## pH and Activity Corrections

*pH Value*

pH (Potential Hydrogen) is defined as the negative decimal logarithm of the hydrogen ion activity:

(1) | pH = – log {H^{+}} |

Curly brackets {..} symbolize the activity, whereas rectangular brackets [..] are reserved for concentrations. Inserting the relationship, {H^{+}} = γ ∙ [H^{+}], one gets

(2) | pH = – log γ – log [H^{+}] |

Formulas for the activation coefficient (log γ) are presented here. In diluted solutions we have γ = 1, and Eq.(2) simplifies to (because log 1 = 0):

(3) | pH = – log [H^{+}] |
(only for diluted solutions) |

*Example*

What is the pH of a 0.1 molar HCl solution without and with activity corrections?

HCl is a *strong acid*. The hydrogen ion concentration is then given by [H^{+}] = 0.1 M. Inserting it into Eq.(3) yields an approximate pH value of

(4) | pH = – log 0.1 = 1.0 | (without activity correction) |

Now with activity correction. For this purpose we adopt the extended Debye-Hückel equation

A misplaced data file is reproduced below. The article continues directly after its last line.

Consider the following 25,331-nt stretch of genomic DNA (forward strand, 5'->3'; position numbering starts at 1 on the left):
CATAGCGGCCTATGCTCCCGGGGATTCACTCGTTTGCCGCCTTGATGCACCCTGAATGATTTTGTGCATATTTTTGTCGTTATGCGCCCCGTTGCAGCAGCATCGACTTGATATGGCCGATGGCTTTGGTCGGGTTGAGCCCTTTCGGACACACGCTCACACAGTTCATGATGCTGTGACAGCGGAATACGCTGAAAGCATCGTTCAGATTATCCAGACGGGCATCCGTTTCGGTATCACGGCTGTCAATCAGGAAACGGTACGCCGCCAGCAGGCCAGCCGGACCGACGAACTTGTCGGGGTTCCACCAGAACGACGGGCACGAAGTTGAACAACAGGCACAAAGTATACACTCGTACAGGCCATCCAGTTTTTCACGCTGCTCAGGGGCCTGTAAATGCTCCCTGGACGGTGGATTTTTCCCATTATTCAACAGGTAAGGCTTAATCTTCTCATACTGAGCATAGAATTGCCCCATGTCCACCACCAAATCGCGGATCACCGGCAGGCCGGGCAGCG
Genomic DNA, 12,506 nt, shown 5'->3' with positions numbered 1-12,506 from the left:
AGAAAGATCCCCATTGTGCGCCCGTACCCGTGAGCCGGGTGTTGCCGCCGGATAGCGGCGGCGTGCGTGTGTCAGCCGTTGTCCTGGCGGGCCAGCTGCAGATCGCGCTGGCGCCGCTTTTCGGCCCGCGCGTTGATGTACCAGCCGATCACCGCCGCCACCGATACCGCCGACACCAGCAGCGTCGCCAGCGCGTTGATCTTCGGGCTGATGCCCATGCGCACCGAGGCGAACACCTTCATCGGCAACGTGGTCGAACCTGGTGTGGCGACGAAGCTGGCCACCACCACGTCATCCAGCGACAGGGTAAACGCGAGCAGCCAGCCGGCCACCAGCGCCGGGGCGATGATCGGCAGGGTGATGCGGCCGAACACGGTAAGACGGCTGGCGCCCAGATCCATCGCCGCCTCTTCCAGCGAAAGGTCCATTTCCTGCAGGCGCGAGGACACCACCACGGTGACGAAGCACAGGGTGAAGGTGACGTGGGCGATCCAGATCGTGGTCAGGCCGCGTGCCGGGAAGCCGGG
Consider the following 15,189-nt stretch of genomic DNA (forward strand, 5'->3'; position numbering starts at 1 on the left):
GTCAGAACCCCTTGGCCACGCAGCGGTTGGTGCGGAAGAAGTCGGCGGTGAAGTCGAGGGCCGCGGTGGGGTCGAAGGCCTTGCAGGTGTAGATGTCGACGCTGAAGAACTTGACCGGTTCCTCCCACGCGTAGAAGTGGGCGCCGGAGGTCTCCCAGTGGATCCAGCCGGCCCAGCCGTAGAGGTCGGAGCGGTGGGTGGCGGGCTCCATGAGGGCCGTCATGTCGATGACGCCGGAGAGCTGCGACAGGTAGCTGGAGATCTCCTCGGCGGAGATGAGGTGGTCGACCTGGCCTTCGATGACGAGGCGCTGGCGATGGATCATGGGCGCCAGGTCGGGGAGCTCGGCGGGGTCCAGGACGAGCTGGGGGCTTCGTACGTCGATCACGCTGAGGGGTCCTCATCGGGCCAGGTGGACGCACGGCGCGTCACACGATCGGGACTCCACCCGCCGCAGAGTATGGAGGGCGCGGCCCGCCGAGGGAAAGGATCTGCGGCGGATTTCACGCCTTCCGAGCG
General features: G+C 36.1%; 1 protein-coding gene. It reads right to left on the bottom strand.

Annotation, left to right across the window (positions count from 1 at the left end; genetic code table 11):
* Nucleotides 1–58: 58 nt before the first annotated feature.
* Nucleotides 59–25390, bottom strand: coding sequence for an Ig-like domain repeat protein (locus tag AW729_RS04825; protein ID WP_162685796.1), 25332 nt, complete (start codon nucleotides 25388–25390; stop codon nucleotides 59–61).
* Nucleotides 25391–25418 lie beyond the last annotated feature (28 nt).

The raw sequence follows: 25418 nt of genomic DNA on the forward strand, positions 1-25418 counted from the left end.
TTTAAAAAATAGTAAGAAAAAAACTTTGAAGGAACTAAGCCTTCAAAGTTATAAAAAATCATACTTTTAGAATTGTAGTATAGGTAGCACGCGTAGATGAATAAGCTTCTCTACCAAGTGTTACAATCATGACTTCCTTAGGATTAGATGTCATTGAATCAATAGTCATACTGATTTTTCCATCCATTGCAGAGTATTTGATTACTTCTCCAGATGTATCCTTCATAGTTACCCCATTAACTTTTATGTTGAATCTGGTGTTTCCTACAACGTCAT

(5) | \(log \, \gamma_{i} = -\dfrac{Az^{2}_{i}\sqrt{I}}{1+Ba\sqrt{I}}\) |

with A = 0.5085 M^{-1/2}, B = 3.281 M^{-1/2} nm^{-1} and the effective ion-size parameter *a* = 0.9 nm. With z = 1 and the ionic strength I = 0.1 M we obtain log γ = – 0.083. Inserting this result into Eq.(2) gives us the exact pH value:

(6) | pH = – log γ – log [H^{+}] = 0.083 + 1.0 = 1.083 |

The pH of the 0.1 molar HCl solution is 1.083 (rather than 1.0 as often assumed). This exact pH value is also predicted by *aqion* – see the initial pH in the titration example.